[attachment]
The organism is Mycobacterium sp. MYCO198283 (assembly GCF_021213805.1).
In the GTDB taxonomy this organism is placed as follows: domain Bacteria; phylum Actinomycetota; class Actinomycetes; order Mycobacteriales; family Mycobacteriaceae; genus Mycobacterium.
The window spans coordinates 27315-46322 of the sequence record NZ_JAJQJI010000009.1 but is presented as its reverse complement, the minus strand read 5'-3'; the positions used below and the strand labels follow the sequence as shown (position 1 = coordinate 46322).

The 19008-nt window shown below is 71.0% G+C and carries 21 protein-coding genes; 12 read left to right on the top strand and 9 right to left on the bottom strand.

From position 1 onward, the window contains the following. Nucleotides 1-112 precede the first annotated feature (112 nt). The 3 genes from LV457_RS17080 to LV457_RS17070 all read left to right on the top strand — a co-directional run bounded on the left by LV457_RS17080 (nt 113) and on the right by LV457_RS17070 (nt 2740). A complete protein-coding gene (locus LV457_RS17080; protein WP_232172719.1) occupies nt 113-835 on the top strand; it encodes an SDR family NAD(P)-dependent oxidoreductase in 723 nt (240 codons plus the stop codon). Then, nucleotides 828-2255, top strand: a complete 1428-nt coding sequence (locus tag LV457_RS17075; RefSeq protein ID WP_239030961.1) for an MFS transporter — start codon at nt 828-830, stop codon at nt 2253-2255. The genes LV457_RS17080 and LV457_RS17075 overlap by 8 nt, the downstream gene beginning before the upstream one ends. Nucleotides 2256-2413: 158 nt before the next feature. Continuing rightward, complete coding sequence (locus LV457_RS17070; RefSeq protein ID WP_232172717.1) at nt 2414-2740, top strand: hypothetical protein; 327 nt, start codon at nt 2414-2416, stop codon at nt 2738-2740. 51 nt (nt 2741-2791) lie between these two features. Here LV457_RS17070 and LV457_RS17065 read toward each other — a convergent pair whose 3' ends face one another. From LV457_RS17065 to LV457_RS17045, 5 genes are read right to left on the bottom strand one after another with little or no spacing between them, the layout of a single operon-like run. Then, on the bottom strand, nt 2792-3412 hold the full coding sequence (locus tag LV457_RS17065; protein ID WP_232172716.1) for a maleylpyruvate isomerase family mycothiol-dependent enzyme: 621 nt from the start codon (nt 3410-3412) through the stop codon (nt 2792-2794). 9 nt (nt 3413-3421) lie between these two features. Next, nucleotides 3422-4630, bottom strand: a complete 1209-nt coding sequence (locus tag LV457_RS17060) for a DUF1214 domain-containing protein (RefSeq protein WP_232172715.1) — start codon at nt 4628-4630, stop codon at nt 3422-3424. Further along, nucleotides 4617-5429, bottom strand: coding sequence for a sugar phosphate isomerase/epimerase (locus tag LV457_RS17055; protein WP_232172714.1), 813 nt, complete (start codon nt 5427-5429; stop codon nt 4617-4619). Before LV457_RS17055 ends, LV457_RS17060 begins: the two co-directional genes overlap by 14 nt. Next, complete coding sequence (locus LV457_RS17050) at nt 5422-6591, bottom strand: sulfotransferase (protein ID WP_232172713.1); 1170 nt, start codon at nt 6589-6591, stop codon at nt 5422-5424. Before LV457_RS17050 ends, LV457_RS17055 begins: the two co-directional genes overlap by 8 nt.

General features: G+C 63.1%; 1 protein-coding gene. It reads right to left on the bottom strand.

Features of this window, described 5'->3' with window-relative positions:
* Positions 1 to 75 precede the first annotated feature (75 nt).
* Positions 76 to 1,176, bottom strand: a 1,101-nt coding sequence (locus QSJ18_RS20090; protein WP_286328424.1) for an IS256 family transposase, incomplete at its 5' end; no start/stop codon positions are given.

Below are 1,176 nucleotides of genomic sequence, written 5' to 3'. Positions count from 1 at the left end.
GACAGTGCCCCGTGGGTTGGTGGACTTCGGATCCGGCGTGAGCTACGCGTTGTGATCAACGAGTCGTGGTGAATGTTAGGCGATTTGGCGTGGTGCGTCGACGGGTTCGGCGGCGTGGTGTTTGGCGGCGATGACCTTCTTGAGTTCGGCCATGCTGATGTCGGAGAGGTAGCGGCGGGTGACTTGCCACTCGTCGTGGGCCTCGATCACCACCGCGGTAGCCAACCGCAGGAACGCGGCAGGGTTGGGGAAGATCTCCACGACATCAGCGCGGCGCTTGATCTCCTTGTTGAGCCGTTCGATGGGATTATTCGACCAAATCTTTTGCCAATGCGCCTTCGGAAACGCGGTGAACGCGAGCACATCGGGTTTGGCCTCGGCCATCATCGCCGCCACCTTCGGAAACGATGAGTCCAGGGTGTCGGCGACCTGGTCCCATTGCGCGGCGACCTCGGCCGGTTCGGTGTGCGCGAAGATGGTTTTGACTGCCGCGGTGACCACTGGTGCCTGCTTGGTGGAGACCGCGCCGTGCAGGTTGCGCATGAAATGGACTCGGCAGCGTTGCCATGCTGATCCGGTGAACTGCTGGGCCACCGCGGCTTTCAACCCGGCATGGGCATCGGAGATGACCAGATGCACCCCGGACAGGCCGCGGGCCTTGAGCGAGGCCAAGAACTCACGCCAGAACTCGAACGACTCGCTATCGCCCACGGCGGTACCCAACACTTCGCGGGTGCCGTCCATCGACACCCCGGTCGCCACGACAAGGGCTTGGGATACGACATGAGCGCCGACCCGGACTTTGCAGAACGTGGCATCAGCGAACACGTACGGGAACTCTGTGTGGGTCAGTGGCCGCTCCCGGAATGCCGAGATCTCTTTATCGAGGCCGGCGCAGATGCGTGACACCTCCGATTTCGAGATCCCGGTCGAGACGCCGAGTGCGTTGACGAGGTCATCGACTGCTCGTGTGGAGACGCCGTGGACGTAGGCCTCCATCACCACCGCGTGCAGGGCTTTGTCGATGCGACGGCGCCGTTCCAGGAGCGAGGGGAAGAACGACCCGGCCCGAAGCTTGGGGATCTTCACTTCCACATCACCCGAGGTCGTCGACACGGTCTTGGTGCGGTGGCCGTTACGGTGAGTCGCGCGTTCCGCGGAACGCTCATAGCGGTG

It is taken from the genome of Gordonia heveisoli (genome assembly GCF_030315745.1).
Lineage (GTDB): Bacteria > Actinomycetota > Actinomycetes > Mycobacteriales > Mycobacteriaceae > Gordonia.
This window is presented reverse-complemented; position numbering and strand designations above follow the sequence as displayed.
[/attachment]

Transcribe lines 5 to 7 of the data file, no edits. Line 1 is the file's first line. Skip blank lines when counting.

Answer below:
From position 1 onward, the window contains the following. Nucleotides 1-112 precede the first annotated feature (112 nt). The 3 genes from LV457_RS17080 to LV457_RS17070 all read left to right on the top strand — a co-directional run bounded on the left by LV457_RS17080 (nt 113) and on the right by LV457_RS17070 (nt 2740). A complete protein-coding gene (locus LV457_RS17080; protein WP_232172719.1) occupies nt 113-835 on the top strand; it encodes an SDR family NAD(P)-dependent oxidoreductase in 723 nt (240 codons plus the stop codon). Then, nucleotides 828-2255, top strand: a complete 1428-nt coding sequence (locus tag LV457_RS17075; RefSeq protein ID WP_239030961.1) for an MFS transporter — start codon at nt 828-830, stop codon at nt 2253-2255. The genes LV457_RS17080 and LV457_RS17075 overlap by 8 nt, the downstream gene beginning before the upstream one ends. Nucleotides 2256-2413: 158 nt before the next feature. Continuing rightward, complete coding sequence (locus LV457_RS17070; RefSeq protein ID WP_232172717.1) at nt 2414-2740, top strand: hypothetical protein; 327 nt, start codon at nt 2414-2416, stop codon at nt 2738-2740. 51 nt (nt 2741-2791) lie between these two features. Here LV457_RS17070 and LV457_RS17065 read toward each other — a convergent pair whose 3' ends face one another. From LV457_RS17065 to LV457_RS17045, 5 genes are read right to left on the bottom strand one after another with little or no spacing between them, the layout of a single operon-like run. Then, on the bottom strand, nt 2792-3412 hold the full coding sequence (locus tag LV457_RS17065; protein ID WP_232172716.1) for a maleylpyruvate isomerase family mycothiol-dependent enzyme: 621 nt from the start codon (nt 3410-3412) through the stop codon (nt 2792-2794). 9 nt (nt 3413-3421) lie between these two features. Next, nucleotides 3422-4630, bottom strand: a complete 1209-nt coding sequence (locus tag LV457_RS17060) for a DUF1214 domain-containing protein (RefSeq protein WP_232172715.1) — start codon at nt 4628-4630, stop codon at nt 3422-3424. Further along, nucleotides 4617-5429, bottom strand: coding sequence for a sugar phosphate isomerase/epimerase (locus tag LV457_RS17055; protein WP_232172714.1), 813 nt, complete (start codon nt 5427-5429; stop codon nt 4617-4619). Before LV457_RS17055 ends, LV457_RS17060 begins: the two co-directional genes overlap by 14 nt. Next, complete coding sequence (locus LV457_RS17050) at nt 5422-6591, bottom strand: sulfotransferase (protein ID WP_232172713.1); 1170 nt, start codon at nt 6589-6591, stop codon at nt 5422-5424. Before LV457_RS17050 ends, LV457_RS17055 begins: the two co-directional genes overlap by 8 nt.

General features: G+C 63.1%; 1 protein-coding gene. It reads right to left on the bottom strand.

Features of this window, described 5'->3' with window-relative positions: